FMD — Sarah Shook Live

This really didn't take, when I tried in the spring, but what the heck, I'm trying again. Sarah Shook is back at the Turf Club this Sunday and even though it's a school night, I would highly recommend you try her out (Corn I'm talking directly to you). Bad ass country rocker, with a bunch of old dudes who are amazing musicians as her back up band. Hope to see you there.

Drop your lists.

22 thoughts on “FMD — Sarah Shook Live”

  1. I'll get to a Rando 10 later, but anyone liking dronish music, I just checked out the Serbian composer Abul Mogard's compilation "Works", and I am floored.
    Tim Hecker meets Earth? (Maybe not, I don't really know Earth enough to say.) Sarah Davachi working with lots of drone-metal guitar as source material, maybe.
    I listened to it going to sleep last night and swore I heard someone talking to me, though it could just have been creeping lucidity.
    I'll probably spend the next month chewing through his whole discography.

      1. Ooh. A couple of songs in, I'm really liking this. I'll probably ramble through his stuff, too.

        Looks like he came out with something new this year?

      1. Let me know if my comparison to Earth makes any sense. No vocals.
        I meant to mention you specifically, but my boss is out so I had to sign-off on quarter-end financials for him, and I was in a hurry.

        1. Earth is so guitar-focused, so that's obviously not present here. I can see it though, lots of reverb, lots of sounds that are held through.

          The artist that came to my mind was Holocene.

    1. At the same time I learned that Alvin Lucier is still writing and recording at 87 years old, and I've given his new album Criss-Cross/Hanover (Two side-length pieces bearing those names).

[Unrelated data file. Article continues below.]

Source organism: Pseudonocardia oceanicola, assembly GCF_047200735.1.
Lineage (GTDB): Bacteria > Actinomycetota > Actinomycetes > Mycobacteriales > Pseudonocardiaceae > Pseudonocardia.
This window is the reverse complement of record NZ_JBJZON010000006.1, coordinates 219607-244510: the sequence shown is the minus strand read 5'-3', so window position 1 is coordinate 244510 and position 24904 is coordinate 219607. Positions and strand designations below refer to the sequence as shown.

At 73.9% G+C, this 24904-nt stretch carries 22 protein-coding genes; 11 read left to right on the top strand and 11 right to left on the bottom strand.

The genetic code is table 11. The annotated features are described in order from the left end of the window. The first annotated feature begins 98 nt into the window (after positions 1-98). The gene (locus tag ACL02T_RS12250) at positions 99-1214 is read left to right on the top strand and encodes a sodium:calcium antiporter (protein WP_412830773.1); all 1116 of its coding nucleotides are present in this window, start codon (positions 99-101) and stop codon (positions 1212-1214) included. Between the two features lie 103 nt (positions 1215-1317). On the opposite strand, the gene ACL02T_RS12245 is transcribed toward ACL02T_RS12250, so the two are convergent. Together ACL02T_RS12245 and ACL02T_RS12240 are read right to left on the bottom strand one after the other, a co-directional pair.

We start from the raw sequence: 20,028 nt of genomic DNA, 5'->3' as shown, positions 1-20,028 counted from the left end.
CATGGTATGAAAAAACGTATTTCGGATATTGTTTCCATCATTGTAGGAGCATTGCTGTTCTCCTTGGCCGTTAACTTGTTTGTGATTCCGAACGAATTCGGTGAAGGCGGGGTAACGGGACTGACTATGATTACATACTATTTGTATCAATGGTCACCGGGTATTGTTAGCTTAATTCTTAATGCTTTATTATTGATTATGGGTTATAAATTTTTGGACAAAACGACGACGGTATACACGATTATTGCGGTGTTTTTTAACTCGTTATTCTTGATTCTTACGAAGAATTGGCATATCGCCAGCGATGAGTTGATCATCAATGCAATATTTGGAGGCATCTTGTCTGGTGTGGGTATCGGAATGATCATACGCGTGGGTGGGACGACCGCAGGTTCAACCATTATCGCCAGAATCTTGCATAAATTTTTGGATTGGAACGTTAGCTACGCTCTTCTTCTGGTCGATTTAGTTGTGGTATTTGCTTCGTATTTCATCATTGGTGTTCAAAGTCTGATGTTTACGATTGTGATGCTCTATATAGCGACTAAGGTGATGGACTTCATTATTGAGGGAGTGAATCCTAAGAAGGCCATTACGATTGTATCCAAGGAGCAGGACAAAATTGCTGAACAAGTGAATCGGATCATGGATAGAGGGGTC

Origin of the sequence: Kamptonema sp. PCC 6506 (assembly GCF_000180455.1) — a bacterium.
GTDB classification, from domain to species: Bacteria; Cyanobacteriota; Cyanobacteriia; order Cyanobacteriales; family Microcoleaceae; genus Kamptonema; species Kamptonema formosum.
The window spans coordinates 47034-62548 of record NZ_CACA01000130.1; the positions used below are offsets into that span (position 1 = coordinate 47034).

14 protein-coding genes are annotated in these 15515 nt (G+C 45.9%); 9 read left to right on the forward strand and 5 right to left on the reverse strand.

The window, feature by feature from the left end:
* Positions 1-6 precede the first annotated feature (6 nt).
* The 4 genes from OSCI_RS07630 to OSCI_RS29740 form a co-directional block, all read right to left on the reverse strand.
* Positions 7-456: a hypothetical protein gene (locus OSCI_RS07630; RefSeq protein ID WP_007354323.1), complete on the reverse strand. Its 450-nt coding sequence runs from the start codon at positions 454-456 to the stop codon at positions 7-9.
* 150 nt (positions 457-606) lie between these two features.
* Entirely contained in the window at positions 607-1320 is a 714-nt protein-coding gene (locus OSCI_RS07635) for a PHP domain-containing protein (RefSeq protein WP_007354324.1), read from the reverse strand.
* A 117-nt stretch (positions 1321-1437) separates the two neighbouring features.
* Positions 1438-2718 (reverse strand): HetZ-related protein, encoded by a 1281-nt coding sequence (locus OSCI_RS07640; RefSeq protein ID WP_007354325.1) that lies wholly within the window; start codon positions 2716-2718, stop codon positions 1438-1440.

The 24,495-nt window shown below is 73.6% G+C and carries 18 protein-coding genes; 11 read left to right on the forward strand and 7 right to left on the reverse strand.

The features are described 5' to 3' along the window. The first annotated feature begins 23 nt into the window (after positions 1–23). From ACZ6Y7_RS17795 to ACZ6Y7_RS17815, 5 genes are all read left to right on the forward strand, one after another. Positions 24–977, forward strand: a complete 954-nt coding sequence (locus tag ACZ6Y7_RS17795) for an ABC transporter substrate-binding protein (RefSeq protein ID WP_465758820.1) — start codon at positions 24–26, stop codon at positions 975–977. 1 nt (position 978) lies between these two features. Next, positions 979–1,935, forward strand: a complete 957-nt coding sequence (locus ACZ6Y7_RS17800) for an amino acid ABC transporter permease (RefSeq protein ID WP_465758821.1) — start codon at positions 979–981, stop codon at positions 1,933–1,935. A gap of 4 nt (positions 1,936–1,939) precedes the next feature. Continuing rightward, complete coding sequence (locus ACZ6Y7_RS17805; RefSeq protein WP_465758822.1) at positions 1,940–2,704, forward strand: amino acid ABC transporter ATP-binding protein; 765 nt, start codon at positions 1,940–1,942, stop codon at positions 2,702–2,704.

Interesting stuff, I definitely think it's something Daneeka's Ghost could like based on what he's exposed me to over the years. The first piece very much reminds me of "Music on a Long Thin Wire" (or at least what I recall of it). The other has more going on than pure dronishness... Here's an excerpt.

      1. I don't know... you hear about some of these early "electronic" composers only to learn that one's been making music for 50+ years. I just never thought of them as contemporary.

  2. 01. "Lazy Bird (Alertative Tale)" – John ColtraineBlue Train
    02. "Revenge Wears No Wristwatch" – The WalkmenEveryone Who Pretended To Like Me Is Gone
    03. "You Did It To Yourself" – Black DietFind Your Tambourine
    04. "All For Nothing" – The MuffsThe Muffs
    05. "Blood And Chalk" – E.M.A.Exile In The Outer Ring
    06. "Afterlife" – Arcade FireReflektor
    07. "Cap Gun" – Lion Or GazelleThere's Blood In Fire
    08 "Al Thomas/Mi Familia" – ObnoxLouder Space
    09. "Plasticities" – Andrew BirdLive In The Basement
    10. "A Change Is Gonna Come" – Aretha FranklinI Never Loved A Man The Way I Love You

    1. What would happen if Black Dice and Black Diet were in the same room?
      What if Black Keys showed up? Or the Black Lips?
      I wonder if Anish Kapoor would want an exclusive license?

  3. 1. Blow Away--George Harrison
    2. Bluer Than Blue--Michael Johnson
    3. Oh, Darling--Supertramp
    4. Don't Expect Me To Be Your Friend--Lobo
    5. Photograph--Ringo Starr
    6. Could It Be Magic--Barry Manilow